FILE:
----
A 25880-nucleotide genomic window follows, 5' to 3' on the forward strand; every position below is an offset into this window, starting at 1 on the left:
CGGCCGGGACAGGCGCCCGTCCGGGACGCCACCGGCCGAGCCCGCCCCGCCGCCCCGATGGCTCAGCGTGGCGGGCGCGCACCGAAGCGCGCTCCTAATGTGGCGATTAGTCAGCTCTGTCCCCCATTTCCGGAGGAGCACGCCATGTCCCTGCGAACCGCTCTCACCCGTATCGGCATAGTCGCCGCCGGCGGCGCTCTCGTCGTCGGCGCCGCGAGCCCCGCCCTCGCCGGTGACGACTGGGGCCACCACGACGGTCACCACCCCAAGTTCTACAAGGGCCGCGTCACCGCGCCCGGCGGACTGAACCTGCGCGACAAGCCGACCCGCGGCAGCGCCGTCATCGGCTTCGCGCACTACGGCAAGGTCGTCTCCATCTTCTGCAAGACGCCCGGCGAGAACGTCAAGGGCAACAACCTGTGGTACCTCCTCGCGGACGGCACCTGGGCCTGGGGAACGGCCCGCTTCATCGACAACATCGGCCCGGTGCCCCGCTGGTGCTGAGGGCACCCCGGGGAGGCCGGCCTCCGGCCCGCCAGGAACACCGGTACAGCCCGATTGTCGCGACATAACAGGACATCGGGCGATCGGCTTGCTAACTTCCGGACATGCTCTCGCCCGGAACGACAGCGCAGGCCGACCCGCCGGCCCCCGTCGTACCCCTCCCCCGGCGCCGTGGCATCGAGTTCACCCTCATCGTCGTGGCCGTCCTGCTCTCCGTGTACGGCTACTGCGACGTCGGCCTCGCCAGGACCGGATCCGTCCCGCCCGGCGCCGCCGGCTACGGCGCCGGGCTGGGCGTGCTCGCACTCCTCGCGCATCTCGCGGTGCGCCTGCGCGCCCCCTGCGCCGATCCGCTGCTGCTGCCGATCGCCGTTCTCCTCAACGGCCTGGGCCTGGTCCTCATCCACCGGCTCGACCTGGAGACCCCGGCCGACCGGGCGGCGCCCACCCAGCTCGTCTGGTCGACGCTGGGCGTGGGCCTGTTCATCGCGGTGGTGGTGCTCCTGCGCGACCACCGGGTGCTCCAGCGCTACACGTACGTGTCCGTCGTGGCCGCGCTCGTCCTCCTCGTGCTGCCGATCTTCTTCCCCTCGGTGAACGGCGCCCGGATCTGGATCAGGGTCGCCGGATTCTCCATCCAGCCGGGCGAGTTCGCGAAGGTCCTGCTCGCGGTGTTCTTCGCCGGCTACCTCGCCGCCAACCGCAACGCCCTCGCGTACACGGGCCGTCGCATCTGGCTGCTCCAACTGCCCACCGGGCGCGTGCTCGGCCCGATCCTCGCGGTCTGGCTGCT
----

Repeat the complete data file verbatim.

A 25880-nucleotide genomic window follows, 5' to 3' on the forward strand; every position below is an offset into this window, starting at 1 on the left:
CGGCCGGGACAGGCGCCCGTCCGGGACGCCACCGGCCGAGCCCGCCCCGCCGCCCCGATGGCTCAGCGTGGCGGGCGCGCACCGAAGCGCGCTCCTAATGTGGCGATTAGTCAGCTCTGTCCCCCATTTCCGGAGGAGCACGCCATGTCCCTGCGAACCGCTCTCACCCGTATCGGCATAGTCGCCGCCGGCGGCGCTCTCGTCGTCGGCGCCGCGAGCCCCGCCCTCGCCGGTGACGACTGGGGCCACCACGACGGTCACCACCCCAAGTTCTACAAGGGCCGCGTCACCGCGCCCGGCGGACTGAACCTGCGCGACAAGCCGACCCGCGGCAGCGCCGTCATCGGCTTCGCGCACTACGGCAAGGTCGTCTCCATCTTCTGCAAGACGCCCGGCGAGAACGTCAAGGGCAACAACCTGTGGTACCTCCTCGCGGACGGCACCTGGGCCTGGGGAACGGCCCGCTTCATCGACAACATCGGCCCGGTGCCCCGCTGGTGCTGAGGGCACCCCGGGGAGGCCGGCCTCCGGCCCGCCAGGAACACCGGTACAGCCCGATTGTCGCGACATAACAGGACATCGGGCGATCGGCTTGCTAACTTCCGGACATGCTCTCGCCCGGAACGACAGCGCAGGCCGACCCGCCGGCCCCCGTCGTACCCCTCCCCCGGCGCCGTGGCATCGAGTTCACCCTCATCGTCGTGGCCGTCCTGCTCTCCGTGTACGGCTACTGCGACGTCGGCCTCGCCAGGACCGGATCCGTCCCGCCCGGCGCCGCCGGCTACGGCGCCGGGCTGGGCGTGCTCGCACTCCTCGCGCATCTCGCGGTGCGCCTGCGCGCCCCCTGCGCCGATCCGCTGCTGCTGCCGATCGCCGTTCTCCTCAACGGCCTGGGCCTGGTCCTCATCCACCGGCTCGACCTGGAGACCCCGGCCGACCGGGCGGCGCCCACCCAGCTCGTCTGGTCGACGCTGGGCGTGGGCCTGTTCATCGCGGTGGTGGTGCTCCTGCGCGACCACCGGGTGCTCCAGCGCTACACGTACGTGTCCGTCGTGGCCGCGCTCGTCCTCCTCGTGCTGCCGATCTTCTTCCCCTCGGTGAACGGCGCCCGGATCTGGATCAGGGTCGCCGGATTCTCCATCCAGCCGGGCGAGTTCGCGAAGGTCCTGCTCGCGGTGTTCTTCGCCGGCTACCTCGCCGCCAACCGCAACGCCCTCGCGTACACGGGCCGTCGCATCTGGCTGCTCCAACTGCCCACCGGGCGCGTGCTCGGCCCGATCCTCGCGGTCTGGCTGCT